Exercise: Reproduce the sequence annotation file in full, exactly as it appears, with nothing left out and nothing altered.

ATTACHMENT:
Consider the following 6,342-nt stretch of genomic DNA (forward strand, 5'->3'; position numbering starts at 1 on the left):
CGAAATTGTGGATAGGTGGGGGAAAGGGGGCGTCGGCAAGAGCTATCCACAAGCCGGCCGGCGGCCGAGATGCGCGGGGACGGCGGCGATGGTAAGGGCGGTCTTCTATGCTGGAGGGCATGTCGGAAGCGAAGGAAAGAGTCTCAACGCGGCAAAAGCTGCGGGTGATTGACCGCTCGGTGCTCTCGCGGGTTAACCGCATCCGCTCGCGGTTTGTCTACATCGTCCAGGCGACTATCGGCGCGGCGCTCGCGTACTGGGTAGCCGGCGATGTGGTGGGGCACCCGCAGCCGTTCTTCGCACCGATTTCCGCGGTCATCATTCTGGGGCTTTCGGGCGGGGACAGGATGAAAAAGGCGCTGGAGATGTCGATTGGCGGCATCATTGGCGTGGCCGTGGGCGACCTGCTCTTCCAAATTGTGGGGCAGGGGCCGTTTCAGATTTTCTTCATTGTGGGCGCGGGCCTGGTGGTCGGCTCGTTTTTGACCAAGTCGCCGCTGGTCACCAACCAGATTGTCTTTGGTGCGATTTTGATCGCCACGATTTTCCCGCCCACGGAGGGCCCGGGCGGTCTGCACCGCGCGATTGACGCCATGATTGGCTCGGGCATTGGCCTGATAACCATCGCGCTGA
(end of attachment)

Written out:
Consider the following 6,342-nt stretch of genomic DNA (forward strand, 5'->3'; position numbering starts at 1 on the left):
CGAAATTGTGGATAGGTGGGGGAAAGGGGGCGTCGGCAAGAGCTATCCACAAGCCGGCCGGCGGCCGAGATGCGCGGGGACGGCGGCGATGGTAAGGGCGGTCTTCTATGCTGGAGGGCATGTCGGAAGCGAAGGAAAGAGTCTCAACGCGGCAAAAGCTGCGGGTGATTGACCGCTCGGTGCTCTCGCGGGTTAACCGCATCCGCTCGCGGTTTGTCTACATCGTCCAGGCGACTATCGGCGCGGCGCTCGCGTACTGGGTAGCCGGCGATGTGGTGGGGCACCCGCAGCCGTTCTTCGCACCGATTTCCGCGGTCATCATTCTGGGGCTTTCGGGCGGGGACAGGATGAAAAAGGCGCTGGAGATGTCGATTGGCGGCATCATTGGCGTGGCCGTGGGCGACCTGCTCTTCCAAATTGTGGGGCAGGGGCCGTTTCAGATTTTCTTCATTGTGGGCGCGGGCCTGGTGGTCGGCTCGTTTTTGACCAAGTCGCCGCTGGTCACCAACCAGATTGTCTTTGGTGCGATTTTGATCGCCACGATTTTCCCGCCCACGGAGGGCCCGGGCGGTCTGCACCGCGCGATTGACGCCATGATTGGCTCGGGCATTGGCCTGATAACCATCGCGCTGA